Melatonin secretion underlies strict circadian rhythms1 and is regulated via the cAMP signal transduction cascade.2 A variety of animal studies and clinical trials in depressed patients suggest that agomelatine, a synthetic melatonergic MT1 and MT2 receptor agonist4 with 5-HT2C receptor antagonistic properties5 within the CNS, has activating and antidepressant effects.6
In several animal models of depression agomelatine has been shown to possess antidepressant effects that were comparable to those of established antidepressants. In contrast to melatonin the beneficial effects of agomelatine did not depend on the time of administration, indicating that besides the chronobiotic, other properties may contribute to its anti-depressant-like activity.25 Furthermore, agomelatine has been shown to have chronobiotic activity similar to melatonin in animal models of disturbed circadian rhythms.26,27
Clinical trials focus on symptomatic relief measured by specific scales, such as the Hamilton Depression Score (Hamilton Depression Rating Scale, HAM-D),28 and define response and remission in relation to these scores. The traditional definition of response to antidepressant therapy includes a 50% improvement in symptoms (usually 50% reduction of the baseline score). Remission is defined as the absence of depressive symptoms and a full return to premorbid levels of functioning. In most randomized controlled trials an absolute rating scale threshold is defined as remission (eg, HAM-D score ≤ 7). Goals of clinical management can be divided into acute, intermediate, and long-term goals. The ultimate goal of acute treatment is to achieve remission, meaning not only being asymptomatic (in the sense of not meeting the criteria for diagnosis of the disorder and having no or only minimal residual symptoms) but also showing improvement in psychosocial and occupational functioning. The intermediate goal is further stabilization and prevention of a relapse, elimination of subsyndromal symptoms, and restoration of the prior level of functioning. The long-term goal is full recovery,29 to prevent further episodes, maintain functioning, and ensure a satisfactory quality of life.30–32
The clinical efficacy of agomelatine in the treatment of depressive disorders was first investigated in a multinational, randomized, double-blind, placebo-controlled trial.33 In this study three different doses of agomelatine were compared with an active comparator. Seven hundred and eleven patients aged between 18 and 65 years, who were suffering from major depressive disorder (n =698) or bipolar II depression (n =13) according to the Diagnostic and Statistical Manual of Mental Disorders, Fourth Edition (DSM-IV),34 with a minimum severity score of 22 in the 17 item HAM-D (HAM-D17)35 were treated with agomelatine, paroxetine, or placebo. After an obligatory 1-week placebo run-in period, patients were randomized to receive agomelatine 1, 5, or 25 mg once daily in the evening, paroxetine 20 mg/day in the morning, or placebo during the 8-week study period. After exclusion of placebo responders during the run-in period (defined as HAM-D17 improvement >20%) the mean HAM-D17 score at baseline was 27.4 and the mean Montgomery-Asberg Depression Rating Scale (MADRS)36 score was 31.5, indicating a moderately to severely depressed study population. One-third of the patients had a depressive episode of severe intensity, defined as HAM-D17 score ≥25. The treatment groups showed no significant differences in either demographic or clinical variables.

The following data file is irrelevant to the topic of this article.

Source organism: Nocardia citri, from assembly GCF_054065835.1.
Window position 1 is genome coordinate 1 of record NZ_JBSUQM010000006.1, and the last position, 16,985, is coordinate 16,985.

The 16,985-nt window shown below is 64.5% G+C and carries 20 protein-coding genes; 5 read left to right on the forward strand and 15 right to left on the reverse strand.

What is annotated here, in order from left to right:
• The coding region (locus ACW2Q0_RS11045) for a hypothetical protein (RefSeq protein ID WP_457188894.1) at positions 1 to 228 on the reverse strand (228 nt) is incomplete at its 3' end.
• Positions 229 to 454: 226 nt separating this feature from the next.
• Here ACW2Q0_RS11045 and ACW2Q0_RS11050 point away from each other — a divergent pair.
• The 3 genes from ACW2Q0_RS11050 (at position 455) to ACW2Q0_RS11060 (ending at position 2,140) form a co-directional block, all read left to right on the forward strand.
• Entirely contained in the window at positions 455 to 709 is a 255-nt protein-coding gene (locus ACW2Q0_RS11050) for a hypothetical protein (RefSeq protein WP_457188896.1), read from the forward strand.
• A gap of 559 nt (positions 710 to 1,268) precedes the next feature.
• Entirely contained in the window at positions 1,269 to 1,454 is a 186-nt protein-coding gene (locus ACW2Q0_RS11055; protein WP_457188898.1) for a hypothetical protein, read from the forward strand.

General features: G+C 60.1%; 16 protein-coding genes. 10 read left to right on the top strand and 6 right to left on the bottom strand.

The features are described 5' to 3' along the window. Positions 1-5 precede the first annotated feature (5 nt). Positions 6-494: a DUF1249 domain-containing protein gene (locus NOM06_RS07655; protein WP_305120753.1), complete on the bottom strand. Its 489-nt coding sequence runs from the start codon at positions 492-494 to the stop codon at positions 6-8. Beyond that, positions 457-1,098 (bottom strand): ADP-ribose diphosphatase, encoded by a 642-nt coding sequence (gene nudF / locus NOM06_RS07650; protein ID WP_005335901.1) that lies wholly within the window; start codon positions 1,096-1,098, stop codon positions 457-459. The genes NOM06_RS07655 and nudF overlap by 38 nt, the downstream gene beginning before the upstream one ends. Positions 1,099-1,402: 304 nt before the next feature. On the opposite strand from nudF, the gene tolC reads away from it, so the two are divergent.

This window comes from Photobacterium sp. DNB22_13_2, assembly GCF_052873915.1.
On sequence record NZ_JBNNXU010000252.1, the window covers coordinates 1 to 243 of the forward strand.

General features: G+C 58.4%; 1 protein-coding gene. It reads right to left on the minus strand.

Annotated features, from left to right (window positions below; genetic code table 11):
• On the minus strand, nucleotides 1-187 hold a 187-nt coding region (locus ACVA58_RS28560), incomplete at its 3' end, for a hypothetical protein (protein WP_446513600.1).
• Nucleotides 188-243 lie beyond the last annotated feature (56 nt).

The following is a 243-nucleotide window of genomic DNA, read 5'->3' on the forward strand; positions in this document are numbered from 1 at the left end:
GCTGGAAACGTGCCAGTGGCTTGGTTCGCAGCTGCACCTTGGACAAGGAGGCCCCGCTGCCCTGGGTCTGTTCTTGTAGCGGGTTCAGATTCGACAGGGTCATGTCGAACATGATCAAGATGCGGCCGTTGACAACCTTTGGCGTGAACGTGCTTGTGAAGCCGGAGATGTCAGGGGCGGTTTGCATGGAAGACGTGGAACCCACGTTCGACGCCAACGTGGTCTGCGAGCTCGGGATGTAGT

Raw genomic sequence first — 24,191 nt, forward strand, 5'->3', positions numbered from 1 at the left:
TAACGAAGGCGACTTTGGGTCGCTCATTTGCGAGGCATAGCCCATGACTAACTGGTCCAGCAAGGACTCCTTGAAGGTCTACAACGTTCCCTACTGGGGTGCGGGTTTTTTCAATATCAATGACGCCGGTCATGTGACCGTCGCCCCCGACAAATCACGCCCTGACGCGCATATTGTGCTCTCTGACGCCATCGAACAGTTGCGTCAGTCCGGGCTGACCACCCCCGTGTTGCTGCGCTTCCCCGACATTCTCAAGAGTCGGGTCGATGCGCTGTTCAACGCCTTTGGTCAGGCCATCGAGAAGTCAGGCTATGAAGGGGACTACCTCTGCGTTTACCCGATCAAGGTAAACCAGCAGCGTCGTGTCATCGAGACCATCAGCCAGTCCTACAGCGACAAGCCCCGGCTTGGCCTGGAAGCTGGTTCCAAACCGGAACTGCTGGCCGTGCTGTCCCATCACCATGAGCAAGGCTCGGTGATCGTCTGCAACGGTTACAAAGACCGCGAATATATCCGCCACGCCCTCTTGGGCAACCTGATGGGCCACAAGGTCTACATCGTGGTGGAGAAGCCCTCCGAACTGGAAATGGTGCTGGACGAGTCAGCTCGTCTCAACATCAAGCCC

The intent-to-treat analysis using the last observation carried forward method in patients who had received at least one post-randomization treatment and had a baseline and at least one postbaseline rating, showed a statistically significant superiority in the mean scores of all agomelatine-treated patients taken together in comparison to the placebo-treated group. Subsequent distinct analyses of the three agomelatine treatment groups, however, showed clear effectiveness only in the patient group that received 25 mg/day, whereas agomelatine 1 and 5 mg/day did not differ from placebo. The time to first response was significantly shorter in the agomelatine 25 mg/day group in comparison to placebo. In contrast to paroxetine, which first showed significant advantages after 4 weeks, agomelatine 25 mg/day was significantly superior to placebo already after 2 weeks of treatment.